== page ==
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If you've spent any significant time in Charlotte, you've undoubtedly traversed Tryon Street (either North Tryon or South Tryon), as it's the city's longest street, stretching from the Concord-Charlotte city limit to the north of Charlotte to the NC-SC border in the Steele Creek neighborhood, where it changes to York Road. The street was named after William Tryon, governor of the Province of North Carolina from 1765 to 1771.
There's also a city in North Carolina (Tryon, NC) that's named after Gov. William Tryon. And Tryon, NC happens to be the birthplace of the distinguished, incomparable, legendary singer, songwriter, pianist, and civil rights activist Nina Simone (February 21, 1933 – April 21, 2003).
Simone in 1965. Source: Wikipedia.
Five-time Wimbledon champion Venus Williams will co-host a dinner gala and an online auction to raise money for the preservation of Nina Simone’s childhood home in North Carolina.
In 2017, four artists came together to purchase the property in Tryon, North Carolina after prior rehabilitation efforts were unsuccessful.
According to WFAE, in September 2020, the home was granted a preservation easement, the strongest legal tool available to protect historic landmarks. This meant that the building will never be demolished and that it will always stand on it's original landscape with its architectural integrity.
Adam Pendleton, a sculptural artist, and a member of the group that purchased the property, will co-host the gala and online auction in support of the Nina Simone Childhood Home preservation project spearheaded by the African American Cultural Heritage Action Fund.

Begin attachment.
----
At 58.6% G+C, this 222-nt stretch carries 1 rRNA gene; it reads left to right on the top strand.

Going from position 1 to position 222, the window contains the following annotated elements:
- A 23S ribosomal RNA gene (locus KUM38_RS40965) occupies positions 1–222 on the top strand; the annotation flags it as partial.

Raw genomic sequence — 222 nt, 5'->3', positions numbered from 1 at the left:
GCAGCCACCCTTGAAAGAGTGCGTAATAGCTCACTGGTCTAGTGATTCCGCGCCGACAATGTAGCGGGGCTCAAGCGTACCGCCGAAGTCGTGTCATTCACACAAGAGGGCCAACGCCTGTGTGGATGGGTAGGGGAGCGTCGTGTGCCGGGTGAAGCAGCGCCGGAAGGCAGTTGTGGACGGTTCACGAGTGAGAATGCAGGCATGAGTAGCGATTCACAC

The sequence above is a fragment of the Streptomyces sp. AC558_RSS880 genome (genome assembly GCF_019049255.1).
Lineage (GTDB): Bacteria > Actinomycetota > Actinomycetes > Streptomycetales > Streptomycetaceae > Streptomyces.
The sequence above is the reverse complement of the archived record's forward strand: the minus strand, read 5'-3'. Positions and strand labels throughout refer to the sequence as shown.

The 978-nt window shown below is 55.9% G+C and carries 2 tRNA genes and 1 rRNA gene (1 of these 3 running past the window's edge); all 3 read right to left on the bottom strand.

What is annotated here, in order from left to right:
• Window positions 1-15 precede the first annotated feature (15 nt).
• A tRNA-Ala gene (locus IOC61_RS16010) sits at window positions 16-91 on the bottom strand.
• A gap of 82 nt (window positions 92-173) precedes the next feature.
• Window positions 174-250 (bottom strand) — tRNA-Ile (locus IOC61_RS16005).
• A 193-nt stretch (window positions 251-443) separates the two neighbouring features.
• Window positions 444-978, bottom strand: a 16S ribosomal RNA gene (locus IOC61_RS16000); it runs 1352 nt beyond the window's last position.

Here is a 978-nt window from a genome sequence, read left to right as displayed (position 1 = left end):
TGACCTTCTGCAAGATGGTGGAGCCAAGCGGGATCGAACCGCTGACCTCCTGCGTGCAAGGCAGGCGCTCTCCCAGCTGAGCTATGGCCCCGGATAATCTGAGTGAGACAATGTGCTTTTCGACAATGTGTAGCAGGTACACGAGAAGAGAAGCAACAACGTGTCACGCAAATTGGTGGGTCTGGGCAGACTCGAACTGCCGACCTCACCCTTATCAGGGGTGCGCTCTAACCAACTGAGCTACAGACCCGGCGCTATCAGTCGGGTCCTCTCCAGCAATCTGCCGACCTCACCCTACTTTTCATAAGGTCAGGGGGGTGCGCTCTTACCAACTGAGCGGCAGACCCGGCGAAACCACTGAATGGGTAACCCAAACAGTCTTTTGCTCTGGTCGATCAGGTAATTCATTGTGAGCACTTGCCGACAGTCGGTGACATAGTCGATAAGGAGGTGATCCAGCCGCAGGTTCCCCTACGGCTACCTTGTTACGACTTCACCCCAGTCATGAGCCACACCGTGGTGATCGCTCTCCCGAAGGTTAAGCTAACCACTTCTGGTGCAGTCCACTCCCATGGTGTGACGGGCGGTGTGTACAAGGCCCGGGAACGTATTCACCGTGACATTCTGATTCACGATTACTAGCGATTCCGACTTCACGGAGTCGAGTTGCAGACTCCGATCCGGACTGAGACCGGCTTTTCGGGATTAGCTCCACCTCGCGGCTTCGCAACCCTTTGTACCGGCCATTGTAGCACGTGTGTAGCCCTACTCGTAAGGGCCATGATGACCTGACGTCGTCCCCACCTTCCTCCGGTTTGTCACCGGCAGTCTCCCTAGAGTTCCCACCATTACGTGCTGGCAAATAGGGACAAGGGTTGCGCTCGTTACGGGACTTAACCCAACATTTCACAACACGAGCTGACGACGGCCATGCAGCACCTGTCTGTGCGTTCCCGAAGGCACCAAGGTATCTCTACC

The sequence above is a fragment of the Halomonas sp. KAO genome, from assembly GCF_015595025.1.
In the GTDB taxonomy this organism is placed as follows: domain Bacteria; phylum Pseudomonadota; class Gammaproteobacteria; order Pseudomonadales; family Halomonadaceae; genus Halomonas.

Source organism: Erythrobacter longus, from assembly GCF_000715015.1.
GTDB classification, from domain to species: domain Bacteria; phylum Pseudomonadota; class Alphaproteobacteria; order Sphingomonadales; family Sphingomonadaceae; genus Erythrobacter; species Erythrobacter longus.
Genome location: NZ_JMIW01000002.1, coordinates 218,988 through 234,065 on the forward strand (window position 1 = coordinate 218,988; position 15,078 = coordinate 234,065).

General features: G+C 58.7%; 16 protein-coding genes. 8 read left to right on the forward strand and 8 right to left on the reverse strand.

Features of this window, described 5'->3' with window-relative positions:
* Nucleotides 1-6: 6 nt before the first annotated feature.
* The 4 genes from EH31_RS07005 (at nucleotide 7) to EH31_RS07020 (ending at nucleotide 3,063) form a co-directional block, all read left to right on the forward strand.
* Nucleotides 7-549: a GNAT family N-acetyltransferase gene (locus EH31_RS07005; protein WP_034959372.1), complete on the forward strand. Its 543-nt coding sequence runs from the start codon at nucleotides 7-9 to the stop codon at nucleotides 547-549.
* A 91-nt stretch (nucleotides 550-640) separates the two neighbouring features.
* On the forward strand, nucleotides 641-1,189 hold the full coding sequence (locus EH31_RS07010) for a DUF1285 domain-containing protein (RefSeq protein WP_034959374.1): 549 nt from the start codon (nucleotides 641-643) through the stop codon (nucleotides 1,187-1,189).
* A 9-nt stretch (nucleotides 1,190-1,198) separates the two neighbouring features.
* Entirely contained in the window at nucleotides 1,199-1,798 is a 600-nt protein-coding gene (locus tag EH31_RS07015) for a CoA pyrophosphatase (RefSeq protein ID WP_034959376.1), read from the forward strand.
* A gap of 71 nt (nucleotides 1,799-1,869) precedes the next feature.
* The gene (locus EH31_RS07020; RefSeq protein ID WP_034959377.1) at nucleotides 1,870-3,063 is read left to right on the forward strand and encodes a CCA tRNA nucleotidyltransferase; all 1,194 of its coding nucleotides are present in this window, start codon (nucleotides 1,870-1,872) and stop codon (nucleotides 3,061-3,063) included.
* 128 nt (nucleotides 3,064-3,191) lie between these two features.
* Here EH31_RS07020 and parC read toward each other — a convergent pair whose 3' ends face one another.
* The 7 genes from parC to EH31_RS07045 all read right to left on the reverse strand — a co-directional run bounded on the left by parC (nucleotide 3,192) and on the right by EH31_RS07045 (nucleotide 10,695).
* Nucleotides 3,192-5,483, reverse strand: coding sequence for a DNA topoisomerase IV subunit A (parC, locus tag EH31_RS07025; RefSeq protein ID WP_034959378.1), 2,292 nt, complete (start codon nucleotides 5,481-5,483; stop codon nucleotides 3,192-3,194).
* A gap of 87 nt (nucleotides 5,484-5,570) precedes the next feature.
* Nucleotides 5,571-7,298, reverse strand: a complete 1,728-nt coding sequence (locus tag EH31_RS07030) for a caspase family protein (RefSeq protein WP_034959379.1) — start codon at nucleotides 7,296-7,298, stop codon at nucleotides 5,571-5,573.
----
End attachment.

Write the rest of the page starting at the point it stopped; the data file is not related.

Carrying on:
The benefit gala (which will include a ticketed dinner) will be hosted at Pace Gallery’s 540 West 25th Street flagship in New York on May 20, followed by an online auction conducted by Sotheby’s. The artworks in the sale are co-curated by Pendleton and five-time Wimbledon champion and entrepreneur, Venus Williams.
Born Eunice Kathleen Waymon in Tryon, North Carolina in 1933, the musical prodigy first learned to play piano in the three-room 650-square-foot house. Waymon adopted her stage name Nina Simone in 1954, and would become the celebrated singer-songwriter, pianist, and civil rights activist we know her as today.
"Venus Williams will host a dinner gala and online auction to help preserve Nina Simone's childhood home in North Carolina," by CLTureNC on Instagram.
"Protecting Nina Simone's Childhood Home Ensures 'Her Legacy Is Forever Told and Remembered'," by Gwendolyn Glenn, WFAE, September 11, 2020.
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“History is not the past, it is the present. We carry our history with us. We are our history.” - James Baldwin